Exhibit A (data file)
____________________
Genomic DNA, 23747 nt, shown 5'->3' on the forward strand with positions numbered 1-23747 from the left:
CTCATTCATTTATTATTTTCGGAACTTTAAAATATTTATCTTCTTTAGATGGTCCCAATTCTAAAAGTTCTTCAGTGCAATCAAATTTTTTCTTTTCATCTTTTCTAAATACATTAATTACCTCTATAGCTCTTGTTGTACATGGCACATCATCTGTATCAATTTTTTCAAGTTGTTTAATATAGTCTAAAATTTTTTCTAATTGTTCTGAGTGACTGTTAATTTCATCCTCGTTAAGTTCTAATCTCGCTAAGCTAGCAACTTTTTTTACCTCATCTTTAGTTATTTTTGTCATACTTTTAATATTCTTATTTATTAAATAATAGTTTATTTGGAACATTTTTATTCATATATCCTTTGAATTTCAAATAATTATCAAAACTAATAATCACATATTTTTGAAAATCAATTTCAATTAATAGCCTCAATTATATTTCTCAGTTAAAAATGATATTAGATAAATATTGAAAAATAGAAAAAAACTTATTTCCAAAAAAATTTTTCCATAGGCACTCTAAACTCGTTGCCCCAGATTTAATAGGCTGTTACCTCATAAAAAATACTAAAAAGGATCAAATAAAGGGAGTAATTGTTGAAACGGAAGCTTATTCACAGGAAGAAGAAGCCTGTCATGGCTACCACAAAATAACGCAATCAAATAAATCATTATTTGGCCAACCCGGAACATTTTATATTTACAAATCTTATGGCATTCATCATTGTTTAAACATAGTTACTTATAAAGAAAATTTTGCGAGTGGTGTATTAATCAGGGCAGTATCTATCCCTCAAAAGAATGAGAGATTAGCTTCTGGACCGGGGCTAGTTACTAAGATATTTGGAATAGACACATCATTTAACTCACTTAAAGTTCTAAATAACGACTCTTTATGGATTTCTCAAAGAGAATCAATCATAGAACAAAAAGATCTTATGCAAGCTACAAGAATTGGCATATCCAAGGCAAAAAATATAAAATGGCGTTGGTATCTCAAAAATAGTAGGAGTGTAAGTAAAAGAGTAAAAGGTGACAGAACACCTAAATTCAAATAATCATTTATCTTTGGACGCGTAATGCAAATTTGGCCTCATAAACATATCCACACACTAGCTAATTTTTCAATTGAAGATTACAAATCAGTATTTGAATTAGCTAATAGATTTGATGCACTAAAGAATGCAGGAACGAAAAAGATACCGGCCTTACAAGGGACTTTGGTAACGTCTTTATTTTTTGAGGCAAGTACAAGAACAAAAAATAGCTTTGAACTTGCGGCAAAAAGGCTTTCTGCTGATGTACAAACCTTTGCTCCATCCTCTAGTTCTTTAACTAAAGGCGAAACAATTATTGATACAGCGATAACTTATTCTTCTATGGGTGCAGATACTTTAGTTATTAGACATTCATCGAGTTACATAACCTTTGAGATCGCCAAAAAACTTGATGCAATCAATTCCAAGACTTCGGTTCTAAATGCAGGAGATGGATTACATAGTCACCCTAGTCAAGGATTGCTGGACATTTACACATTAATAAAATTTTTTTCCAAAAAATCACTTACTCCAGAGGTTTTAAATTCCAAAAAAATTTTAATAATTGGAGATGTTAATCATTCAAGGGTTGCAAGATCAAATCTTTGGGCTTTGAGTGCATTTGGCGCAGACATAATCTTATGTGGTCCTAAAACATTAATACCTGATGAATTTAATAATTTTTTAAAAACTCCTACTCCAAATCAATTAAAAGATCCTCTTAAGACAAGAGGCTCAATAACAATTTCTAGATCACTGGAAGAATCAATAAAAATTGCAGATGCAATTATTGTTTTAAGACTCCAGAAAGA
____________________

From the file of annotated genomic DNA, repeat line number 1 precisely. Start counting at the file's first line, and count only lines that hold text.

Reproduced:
Genomic DNA, 23747 nt, shown 5'->3' on the forward strand with positions numbered 1-23747 from the left: